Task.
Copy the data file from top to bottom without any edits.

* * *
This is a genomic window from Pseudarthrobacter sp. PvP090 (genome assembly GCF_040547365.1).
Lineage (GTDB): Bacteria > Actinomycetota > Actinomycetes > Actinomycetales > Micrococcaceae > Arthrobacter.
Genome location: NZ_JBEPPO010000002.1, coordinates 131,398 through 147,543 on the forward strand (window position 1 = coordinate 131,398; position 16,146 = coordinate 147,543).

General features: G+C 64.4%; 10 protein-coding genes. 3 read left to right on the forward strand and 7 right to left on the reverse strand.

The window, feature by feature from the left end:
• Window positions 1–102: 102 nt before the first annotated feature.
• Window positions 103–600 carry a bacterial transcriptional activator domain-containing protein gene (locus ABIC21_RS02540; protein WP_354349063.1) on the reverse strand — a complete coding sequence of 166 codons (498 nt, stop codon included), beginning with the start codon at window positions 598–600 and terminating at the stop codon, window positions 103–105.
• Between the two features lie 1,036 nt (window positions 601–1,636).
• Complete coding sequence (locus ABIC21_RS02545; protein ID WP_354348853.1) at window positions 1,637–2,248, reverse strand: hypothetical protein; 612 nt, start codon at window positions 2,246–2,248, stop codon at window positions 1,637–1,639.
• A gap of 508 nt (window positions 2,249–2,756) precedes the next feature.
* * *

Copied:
This is a genomic window from Pseudarthrobacter sp. PvP090 (genome assembly GCF_040547365.1).
Lineage (GTDB): Bacteria > Actinomycetota > Actinomycetes > Actinomycetales > Micrococcaceae > Arthrobacter.
Genome location: NZ_JBEPPO010000002.1, coordinates 131,398 through 147,543 on the forward strand (window position 1 = coordinate 131,398; position 16,146 = coordinate 147,543).

General features: G+C 64.4%; 10 protein-coding genes. 3 read left to right on the forward strand and 7 right to left on the reverse strand.

The window, feature by feature from the left end:
• Window positions 1–102: 102 nt before the first annotated feature.
• Window positions 103–600 carry a bacterial transcriptional activator domain-containing protein gene (locus ABIC21_RS02540; protein WP_354349063.1) on the reverse strand — a complete coding sequence of 166 codons (498 nt, stop codon included), beginning with the start codon at window positions 598–600 and terminating at the stop codon, window positions 103–105.
• Between the two features lie 1,036 nt (window positions 601–1,636).
• Complete coding sequence (locus ABIC21_RS02545; protein ID WP_354348853.1) at window positions 1,637–2,248, reverse strand: hypothetical protein; 612 nt, start codon at window positions 2,246–2,248, stop codon at window positions 1,637–1,639.
• A gap of 508 nt (window positions 2,249–2,756) precedes the next feature.